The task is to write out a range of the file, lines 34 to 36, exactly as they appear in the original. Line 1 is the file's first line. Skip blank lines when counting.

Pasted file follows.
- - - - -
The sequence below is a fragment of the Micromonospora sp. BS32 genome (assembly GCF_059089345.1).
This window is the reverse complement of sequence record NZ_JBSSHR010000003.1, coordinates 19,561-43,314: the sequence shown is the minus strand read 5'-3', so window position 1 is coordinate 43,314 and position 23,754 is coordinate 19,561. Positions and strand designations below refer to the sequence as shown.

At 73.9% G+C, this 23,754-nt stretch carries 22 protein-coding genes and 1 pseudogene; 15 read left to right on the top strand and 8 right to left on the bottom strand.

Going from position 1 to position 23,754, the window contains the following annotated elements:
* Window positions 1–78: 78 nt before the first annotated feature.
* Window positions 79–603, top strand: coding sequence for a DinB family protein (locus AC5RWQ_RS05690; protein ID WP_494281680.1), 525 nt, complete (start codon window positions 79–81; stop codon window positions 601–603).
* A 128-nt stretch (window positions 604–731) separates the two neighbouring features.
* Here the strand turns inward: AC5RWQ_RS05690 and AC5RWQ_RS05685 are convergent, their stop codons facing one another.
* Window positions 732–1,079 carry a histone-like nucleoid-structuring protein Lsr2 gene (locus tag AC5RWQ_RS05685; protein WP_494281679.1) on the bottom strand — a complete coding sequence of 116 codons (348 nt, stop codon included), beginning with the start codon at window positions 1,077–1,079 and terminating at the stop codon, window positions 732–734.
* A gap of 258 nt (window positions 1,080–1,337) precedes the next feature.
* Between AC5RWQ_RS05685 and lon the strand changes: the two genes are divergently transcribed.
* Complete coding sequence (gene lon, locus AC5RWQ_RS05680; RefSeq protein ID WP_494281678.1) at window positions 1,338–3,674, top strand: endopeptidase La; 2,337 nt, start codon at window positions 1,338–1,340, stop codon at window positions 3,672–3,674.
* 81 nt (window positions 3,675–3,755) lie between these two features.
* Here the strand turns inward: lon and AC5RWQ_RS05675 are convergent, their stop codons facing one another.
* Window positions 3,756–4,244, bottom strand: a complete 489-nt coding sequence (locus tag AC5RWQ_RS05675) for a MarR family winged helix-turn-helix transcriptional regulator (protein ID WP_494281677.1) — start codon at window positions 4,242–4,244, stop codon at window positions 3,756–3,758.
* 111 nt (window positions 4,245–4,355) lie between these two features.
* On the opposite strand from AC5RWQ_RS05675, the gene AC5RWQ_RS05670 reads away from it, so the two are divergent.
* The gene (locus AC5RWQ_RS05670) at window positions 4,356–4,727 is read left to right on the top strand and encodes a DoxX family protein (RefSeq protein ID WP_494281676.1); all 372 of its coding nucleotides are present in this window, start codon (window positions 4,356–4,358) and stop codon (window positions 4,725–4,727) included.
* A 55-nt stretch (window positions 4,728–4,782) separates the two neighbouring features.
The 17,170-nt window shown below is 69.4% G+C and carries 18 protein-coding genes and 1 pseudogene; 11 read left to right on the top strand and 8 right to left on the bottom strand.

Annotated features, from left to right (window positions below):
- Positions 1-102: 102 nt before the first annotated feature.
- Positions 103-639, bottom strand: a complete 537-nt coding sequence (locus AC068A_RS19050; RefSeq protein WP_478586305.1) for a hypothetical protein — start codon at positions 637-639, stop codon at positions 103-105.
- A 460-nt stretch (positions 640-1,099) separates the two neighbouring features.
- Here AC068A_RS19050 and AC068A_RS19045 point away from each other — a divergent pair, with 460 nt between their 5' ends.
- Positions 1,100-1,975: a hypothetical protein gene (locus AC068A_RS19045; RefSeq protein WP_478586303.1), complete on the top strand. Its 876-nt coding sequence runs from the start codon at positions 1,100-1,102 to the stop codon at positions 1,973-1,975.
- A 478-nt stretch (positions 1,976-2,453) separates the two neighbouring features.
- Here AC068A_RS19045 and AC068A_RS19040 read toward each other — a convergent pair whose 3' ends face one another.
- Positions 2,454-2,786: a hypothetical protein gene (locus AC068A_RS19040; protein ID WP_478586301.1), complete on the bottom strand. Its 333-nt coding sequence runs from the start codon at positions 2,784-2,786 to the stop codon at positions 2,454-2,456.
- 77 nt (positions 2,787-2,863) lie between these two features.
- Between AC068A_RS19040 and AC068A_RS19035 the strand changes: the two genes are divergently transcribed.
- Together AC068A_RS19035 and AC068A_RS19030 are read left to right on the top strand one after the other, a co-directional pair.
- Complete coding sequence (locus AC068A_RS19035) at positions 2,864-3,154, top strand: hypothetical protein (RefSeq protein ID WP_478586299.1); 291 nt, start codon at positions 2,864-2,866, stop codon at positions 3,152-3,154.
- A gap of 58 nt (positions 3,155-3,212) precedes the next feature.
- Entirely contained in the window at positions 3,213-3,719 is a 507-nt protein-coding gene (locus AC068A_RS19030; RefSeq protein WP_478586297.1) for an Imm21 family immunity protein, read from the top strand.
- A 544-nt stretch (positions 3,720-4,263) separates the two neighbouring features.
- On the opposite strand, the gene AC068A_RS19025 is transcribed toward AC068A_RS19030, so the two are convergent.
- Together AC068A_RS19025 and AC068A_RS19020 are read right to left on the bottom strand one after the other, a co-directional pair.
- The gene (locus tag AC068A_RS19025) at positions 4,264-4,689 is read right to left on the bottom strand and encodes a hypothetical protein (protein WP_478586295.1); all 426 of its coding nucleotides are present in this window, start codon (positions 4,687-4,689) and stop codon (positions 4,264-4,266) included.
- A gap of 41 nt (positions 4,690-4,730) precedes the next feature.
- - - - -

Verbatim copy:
- A gap of 58 nt (positions 3,155-3,212) precedes the next feature.
- Entirely contained in the window at positions 3,213-3,719 is a 507-nt protein-coding gene (locus AC068A_RS19030; RefSeq protein WP_478586297.1) for an Imm21 family immunity protein, read from the top strand.
- A 544-nt stretch (positions 3,720-4,263) separates the two neighbouring features.